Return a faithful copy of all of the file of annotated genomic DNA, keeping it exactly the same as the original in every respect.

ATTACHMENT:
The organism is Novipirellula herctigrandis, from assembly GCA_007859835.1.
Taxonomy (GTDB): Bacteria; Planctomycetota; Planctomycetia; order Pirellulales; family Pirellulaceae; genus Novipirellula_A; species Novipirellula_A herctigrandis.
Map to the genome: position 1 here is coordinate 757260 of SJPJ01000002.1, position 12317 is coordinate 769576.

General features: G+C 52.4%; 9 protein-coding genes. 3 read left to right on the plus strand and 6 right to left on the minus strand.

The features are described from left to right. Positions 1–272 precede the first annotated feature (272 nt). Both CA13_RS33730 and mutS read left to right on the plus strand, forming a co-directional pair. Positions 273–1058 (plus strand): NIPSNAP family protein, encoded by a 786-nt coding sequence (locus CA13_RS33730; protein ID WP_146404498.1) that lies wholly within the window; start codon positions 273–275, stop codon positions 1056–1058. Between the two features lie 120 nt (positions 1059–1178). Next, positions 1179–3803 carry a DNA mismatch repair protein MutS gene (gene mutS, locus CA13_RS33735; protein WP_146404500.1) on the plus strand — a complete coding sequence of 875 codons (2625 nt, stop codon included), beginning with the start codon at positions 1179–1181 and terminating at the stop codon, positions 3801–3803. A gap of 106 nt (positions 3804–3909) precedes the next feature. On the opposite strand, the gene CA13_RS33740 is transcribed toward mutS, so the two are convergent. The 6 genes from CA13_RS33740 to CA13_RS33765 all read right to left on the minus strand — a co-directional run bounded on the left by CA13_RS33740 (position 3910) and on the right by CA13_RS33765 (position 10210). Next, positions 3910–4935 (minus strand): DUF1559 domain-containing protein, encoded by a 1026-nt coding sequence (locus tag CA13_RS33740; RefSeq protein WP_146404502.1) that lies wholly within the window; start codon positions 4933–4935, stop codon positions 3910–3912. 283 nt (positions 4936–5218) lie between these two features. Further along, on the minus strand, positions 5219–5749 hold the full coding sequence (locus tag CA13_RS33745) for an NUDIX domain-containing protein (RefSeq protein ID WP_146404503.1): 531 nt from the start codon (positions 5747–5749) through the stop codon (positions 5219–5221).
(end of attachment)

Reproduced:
The organism is Novipirellula herctigrandis, from assembly GCA_007859835.1.
Taxonomy (GTDB): Bacteria; Planctomycetota; Planctomycetia; order Pirellulales; family Pirellulaceae; genus Novipirellula_A; species Novipirellula_A herctigrandis.
Map to the genome: position 1 here is coordinate 757260 of SJPJ01000002.1, position 12317 is coordinate 769576.

General features: G+C 52.4%; 9 protein-coding genes. 3 read left to right on the plus strand and 6 right to left on the minus strand.

The features are described from left to right. Positions 1–272 precede the first annotated feature (272 nt). Both CA13_RS33730 and mutS read left to right on the plus strand, forming a co-directional pair. Positions 273–1058 (plus strand): NIPSNAP family protein, encoded by a 786-nt coding sequence (locus CA13_RS33730; protein ID WP_146404498.1) that lies wholly within the window; start codon positions 273–275, stop codon positions 1056–1058. Between the two features lie 120 nt (positions 1059–1178). Next, positions 1179–3803 carry a DNA mismatch repair protein MutS gene (gene mutS, locus CA13_RS33735; protein WP_146404500.1) on the plus strand — a complete coding sequence of 875 codons (2625 nt, stop codon included), beginning with the start codon at positions 1179–1181 and terminating at the stop codon, positions 3801–3803. A gap of 106 nt (positions 3804–3909) precedes the next feature. On the opposite strand, the gene CA13_RS33740 is transcribed toward mutS, so the two are convergent. The 6 genes from CA13_RS33740 to CA13_RS33765 all read right to left on the minus strand — a co-directional run bounded on the left by CA13_RS33740 (position 3910) and on the right by CA13_RS33765 (position 10210). Next, positions 3910–4935 (minus strand): DUF1559 domain-containing protein, encoded by a 1026-nt coding sequence (locus tag CA13_RS33740; RefSeq protein WP_146404502.1) that lies wholly within the window; start codon positions 4933–4935, stop codon positions 3910–3912. 283 nt (positions 4936–5218) lie between these two features. Further along, on the minus strand, positions 5219–5749 hold the full coding sequence (locus tag CA13_RS33745) for an NUDIX domain-containing protein (RefSeq protein ID WP_146404503.1): 531 nt from the start codon (positions 5747–5749) through the stop codon (positions 5219–5221).